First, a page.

I travelled with the LegCo delegation to Republic of Korea to study waste management. It was an eye-opening trip. Korea is not only advanced in waste management system but also in development of recycle industry. Koreans also get used to environmental protection. All these are impressive. Our apathetic development is in contrast to their achievements. Why do we lag behind?
Rome is not built in one day. Korea has travelled a long way and overcome much resistance to attain such impressive results. It all began in 1995 with four-prong measures, including waste reduction, re-utilization recycle and re-generation. Total waste disposals had been reduced by 46% within a few years. Actually, these policies are similar to our proposals on waste reduction recently. Their experiences are lessons for us to learn. However, what are most inspiring are ways in which Koreans have overcome social resistance in the course of implementation to attain their goals and have developed the waste recycle industry to rank among top cities in the recycle rate.
Hong Kong is meeting strong oppositions against incinerators and landfills. Actually, Korea did face the same resistance at the outset. People were against local incinerators. Even Metropolitan Authorities were against extending local landfills. These resistances were finally resolved with unfailing efforts of local consultation and lobbying.
Let me illustrate with incinerators. At the planning stage, Korean Government already started dialogues with local residents. Community leaders were invited to visit advanced facilities overseas. Experts were engaged to make presentations. Seeing believes. On the other hand, modern façade and open design were adopted to help remove negative impressions on facilities. Lastly, financial incentives are offered, including payment of management fee and heating fee. Moreover, money is set aside from operating surplus as community assistance fund for improvement of living environment.
Apparently, all we need is determination of the Government to talk to people, find ways to address their concerns, minimize impacts and offer reasonable compensation to convince the local community. Cheung Chau residents are opposing the incinerator under planning at Shek Kwu Chau. Although the Government has talked to Island District Council, better lobbying is obviously needed. As longer term planning, the Government should send officers overseas to study local lobbying in places like Korea. Moreover, we are planning to introduce garbage charges. There are technical and practical complexities but we lack field experiences. Officers should also be sent to Korea and Taiwan on field studies.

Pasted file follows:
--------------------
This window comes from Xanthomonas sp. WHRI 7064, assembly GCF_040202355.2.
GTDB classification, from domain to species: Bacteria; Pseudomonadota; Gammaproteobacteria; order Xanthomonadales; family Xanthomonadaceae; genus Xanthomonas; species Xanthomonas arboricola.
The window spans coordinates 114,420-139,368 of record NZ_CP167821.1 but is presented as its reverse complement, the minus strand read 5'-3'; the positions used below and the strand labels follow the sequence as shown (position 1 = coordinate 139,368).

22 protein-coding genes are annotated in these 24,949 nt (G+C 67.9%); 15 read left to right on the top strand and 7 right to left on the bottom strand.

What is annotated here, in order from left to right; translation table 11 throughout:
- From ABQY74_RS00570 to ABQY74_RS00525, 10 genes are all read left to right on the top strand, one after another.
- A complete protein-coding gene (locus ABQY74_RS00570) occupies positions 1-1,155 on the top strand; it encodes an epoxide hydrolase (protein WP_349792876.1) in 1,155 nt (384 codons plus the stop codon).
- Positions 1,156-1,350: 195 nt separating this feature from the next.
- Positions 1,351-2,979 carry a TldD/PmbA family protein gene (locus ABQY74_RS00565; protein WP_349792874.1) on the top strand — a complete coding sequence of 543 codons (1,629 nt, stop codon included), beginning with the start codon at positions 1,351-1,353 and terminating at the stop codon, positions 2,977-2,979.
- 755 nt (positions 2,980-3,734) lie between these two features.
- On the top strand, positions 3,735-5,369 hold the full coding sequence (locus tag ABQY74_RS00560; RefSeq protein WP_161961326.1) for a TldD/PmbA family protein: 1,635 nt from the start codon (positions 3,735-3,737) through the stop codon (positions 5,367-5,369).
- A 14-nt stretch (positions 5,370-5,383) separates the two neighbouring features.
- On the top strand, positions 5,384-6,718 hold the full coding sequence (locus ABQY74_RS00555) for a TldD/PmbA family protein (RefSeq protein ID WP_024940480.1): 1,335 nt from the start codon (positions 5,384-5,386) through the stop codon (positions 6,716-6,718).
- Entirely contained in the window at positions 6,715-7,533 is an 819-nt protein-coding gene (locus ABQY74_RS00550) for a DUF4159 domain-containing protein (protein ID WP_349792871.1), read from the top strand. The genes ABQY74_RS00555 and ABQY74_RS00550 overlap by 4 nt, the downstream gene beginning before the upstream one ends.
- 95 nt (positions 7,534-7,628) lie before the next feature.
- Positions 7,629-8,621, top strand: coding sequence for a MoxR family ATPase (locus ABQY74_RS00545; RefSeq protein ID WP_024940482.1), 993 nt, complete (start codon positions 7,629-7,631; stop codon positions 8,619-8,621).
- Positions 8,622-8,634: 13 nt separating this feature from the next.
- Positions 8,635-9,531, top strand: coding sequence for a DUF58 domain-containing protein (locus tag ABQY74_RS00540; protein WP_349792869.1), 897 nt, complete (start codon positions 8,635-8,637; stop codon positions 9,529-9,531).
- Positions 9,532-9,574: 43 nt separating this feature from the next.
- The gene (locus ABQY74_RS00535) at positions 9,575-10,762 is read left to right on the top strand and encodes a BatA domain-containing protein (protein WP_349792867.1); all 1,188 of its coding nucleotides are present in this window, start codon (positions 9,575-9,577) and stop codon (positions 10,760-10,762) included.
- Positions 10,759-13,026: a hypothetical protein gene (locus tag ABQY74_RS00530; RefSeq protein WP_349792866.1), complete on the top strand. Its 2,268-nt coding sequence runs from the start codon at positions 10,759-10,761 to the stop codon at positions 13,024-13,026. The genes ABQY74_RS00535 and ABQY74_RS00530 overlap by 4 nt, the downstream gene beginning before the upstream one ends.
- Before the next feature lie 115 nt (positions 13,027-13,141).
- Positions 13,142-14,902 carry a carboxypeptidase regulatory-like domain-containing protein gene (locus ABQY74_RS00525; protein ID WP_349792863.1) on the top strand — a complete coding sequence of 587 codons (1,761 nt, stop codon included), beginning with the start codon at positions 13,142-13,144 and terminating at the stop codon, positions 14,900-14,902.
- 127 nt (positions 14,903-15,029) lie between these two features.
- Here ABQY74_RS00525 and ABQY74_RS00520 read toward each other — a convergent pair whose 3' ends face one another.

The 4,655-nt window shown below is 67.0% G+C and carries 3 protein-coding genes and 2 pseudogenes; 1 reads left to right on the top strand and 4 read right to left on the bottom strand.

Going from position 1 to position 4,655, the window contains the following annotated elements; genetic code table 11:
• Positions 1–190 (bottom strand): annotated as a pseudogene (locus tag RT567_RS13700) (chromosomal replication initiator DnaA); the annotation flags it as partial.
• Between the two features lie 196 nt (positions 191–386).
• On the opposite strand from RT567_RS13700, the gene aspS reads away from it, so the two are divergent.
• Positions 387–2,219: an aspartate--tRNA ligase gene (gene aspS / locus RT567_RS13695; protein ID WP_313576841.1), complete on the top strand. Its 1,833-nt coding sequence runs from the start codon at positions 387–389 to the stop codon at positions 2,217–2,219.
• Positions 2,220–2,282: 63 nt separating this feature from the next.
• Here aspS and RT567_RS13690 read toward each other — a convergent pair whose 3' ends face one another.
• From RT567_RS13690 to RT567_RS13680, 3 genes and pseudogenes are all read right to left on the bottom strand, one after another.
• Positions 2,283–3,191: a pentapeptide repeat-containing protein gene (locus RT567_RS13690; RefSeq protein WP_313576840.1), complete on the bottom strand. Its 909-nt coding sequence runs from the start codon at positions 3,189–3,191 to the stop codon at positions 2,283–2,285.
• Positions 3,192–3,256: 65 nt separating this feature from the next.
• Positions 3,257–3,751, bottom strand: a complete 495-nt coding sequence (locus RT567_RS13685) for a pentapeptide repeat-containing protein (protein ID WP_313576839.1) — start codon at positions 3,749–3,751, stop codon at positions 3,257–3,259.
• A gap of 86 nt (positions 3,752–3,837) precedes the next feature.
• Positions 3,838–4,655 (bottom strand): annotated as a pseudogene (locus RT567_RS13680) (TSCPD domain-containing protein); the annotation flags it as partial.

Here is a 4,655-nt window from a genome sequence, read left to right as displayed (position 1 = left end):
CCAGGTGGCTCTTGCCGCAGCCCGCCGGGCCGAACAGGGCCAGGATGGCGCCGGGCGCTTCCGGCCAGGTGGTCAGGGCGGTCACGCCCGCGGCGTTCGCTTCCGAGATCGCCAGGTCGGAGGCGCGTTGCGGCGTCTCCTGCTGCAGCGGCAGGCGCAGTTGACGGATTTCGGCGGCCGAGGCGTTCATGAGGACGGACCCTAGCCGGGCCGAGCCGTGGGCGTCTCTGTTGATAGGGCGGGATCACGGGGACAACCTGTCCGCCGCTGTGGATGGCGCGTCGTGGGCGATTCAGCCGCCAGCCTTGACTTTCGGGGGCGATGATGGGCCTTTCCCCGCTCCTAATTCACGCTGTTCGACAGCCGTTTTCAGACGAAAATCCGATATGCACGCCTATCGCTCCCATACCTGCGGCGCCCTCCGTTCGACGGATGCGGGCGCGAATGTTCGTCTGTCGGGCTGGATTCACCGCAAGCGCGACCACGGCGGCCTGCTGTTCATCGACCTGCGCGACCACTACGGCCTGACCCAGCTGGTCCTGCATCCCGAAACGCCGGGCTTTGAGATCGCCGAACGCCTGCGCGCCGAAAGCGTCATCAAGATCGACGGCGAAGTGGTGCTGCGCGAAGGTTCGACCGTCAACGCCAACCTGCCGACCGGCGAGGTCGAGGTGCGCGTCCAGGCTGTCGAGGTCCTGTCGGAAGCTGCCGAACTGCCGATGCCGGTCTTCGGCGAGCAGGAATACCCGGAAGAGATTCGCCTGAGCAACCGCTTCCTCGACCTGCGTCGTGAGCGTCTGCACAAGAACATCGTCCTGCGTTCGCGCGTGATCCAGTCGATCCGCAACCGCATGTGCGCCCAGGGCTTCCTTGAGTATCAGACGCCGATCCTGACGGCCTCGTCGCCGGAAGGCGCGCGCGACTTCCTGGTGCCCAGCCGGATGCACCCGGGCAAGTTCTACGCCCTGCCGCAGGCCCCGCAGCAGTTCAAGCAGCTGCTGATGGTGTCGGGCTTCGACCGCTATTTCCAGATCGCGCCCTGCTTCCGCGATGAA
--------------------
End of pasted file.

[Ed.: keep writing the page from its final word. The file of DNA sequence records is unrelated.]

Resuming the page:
Incidentally, advanced incinerator facilities installed in Korea are proven to have insignificant environmental impacts. They are capable of completely treating exhaust for safe discharge. If similar or even more advanced facilities are introduced in Hong Kong, the community would be more receptive. On the other hand, incineration is regarded as turning waste into energy in Korea. It is positive thinking. When waste is turned into energy, local residents would also benefit. In my view, these experiences deserve borrowing.
Another lesson to learn is the recycle industry. Currently, Korea ranks top in the world league of recycle rate. In Seoul, 63 percent of metropolitan wastes are recycled, 25 percent are burnt and only 12 percent are sent to landfills. These statistics reflects a booming recycle industry in Korea under advocate of the Government. Apart from long term low interest loans to small companies and assistance in technological development and facilities, professional consultancy is also offered to newcomers. Lately, Korea has decided to further reduce landfills through acceleration of recycling. Local NGO are expecting the recycle rate to go up to 80 percent.
Back in Hong Kong, waste recycle rate has increased to 48 percent but the other 52 percent are still sent to landfills. Currently, the SAR Government is also promoting the recycle industry with policy measures like Eco Park, short term land lease to operators, and waste separation at source. Yet, the Government is not impressive in attitude and measures are not effective in results. If it is the goal of the Government to lift recycle rate to 55 percent by 2022, the Korean experiences are worth borrowing. More active and positive means of supporting the recycle industry, including resource and technical assistances, should be considered.
Admittedly, Hong Kong might borrow a lot from Korea but there are also advantages that we would only envy, like unity and patriotism of the people. Koreans are willing to give to their country. Even though waste reduction is tedious, people are still willing to follow and the Government has an easier job to convince the public. In the contrary, Hong Kong lacks consensus in recent years and the Government has to spend twice as much efforts to push ahead new policies. It is my wish that the community would stand side by side to work for a better environment.